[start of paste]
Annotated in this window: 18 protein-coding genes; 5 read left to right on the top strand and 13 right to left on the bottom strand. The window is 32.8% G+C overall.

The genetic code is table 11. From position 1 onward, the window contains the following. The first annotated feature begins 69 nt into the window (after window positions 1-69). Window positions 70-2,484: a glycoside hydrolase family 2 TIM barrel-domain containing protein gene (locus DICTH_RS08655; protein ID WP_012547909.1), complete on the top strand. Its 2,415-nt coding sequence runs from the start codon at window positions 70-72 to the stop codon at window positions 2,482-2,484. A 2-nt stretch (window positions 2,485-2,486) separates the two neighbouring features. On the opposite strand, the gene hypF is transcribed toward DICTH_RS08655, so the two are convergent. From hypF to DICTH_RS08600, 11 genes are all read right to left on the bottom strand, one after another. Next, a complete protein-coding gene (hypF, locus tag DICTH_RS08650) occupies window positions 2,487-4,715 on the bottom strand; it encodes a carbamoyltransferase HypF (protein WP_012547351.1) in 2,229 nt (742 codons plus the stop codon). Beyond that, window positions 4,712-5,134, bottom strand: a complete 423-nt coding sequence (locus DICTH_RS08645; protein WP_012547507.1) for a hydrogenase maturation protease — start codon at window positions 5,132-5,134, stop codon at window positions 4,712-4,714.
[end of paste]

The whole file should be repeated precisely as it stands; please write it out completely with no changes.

Annotated in this window: 18 protein-coding genes; 5 read left to right on the top strand and 13 right to left on the bottom strand. The window is 32.8% G+C overall.

The genetic code is table 11. From position 1 onward, the window contains the following. The first annotated feature begins 69 nt into the window (after window positions 1-69). Window positions 70-2,484: a glycoside hydrolase family 2 TIM barrel-domain containing protein gene (locus DICTH_RS08655; protein ID WP_012547909.1), complete on the top strand. Its 2,415-nt coding sequence runs from the start codon at window positions 70-72 to the stop codon at window positions 2,482-2,484. A 2-nt stretch (window positions 2,485-2,486) separates the two neighbouring features. On the opposite strand, the gene hypF is transcribed toward DICTH_RS08655, so the two are convergent. From hypF to DICTH_RS08600, 11 genes are all read right to left on the bottom strand, one after another. Next, a complete protein-coding gene (hypF, locus tag DICTH_RS08650) occupies window positions 2,487-4,715 on the bottom strand; it encodes a carbamoyltransferase HypF (protein WP_012547351.1) in 2,229 nt (742 codons plus the stop codon). Beyond that, window positions 4,712-5,134, bottom strand: a complete 423-nt coding sequence (locus DICTH_RS08645; protein WP_012547507.1) for a hydrogenase maturation protease — start codon at window positions 5,132-5,134, stop codon at window positions 4,712-4,714.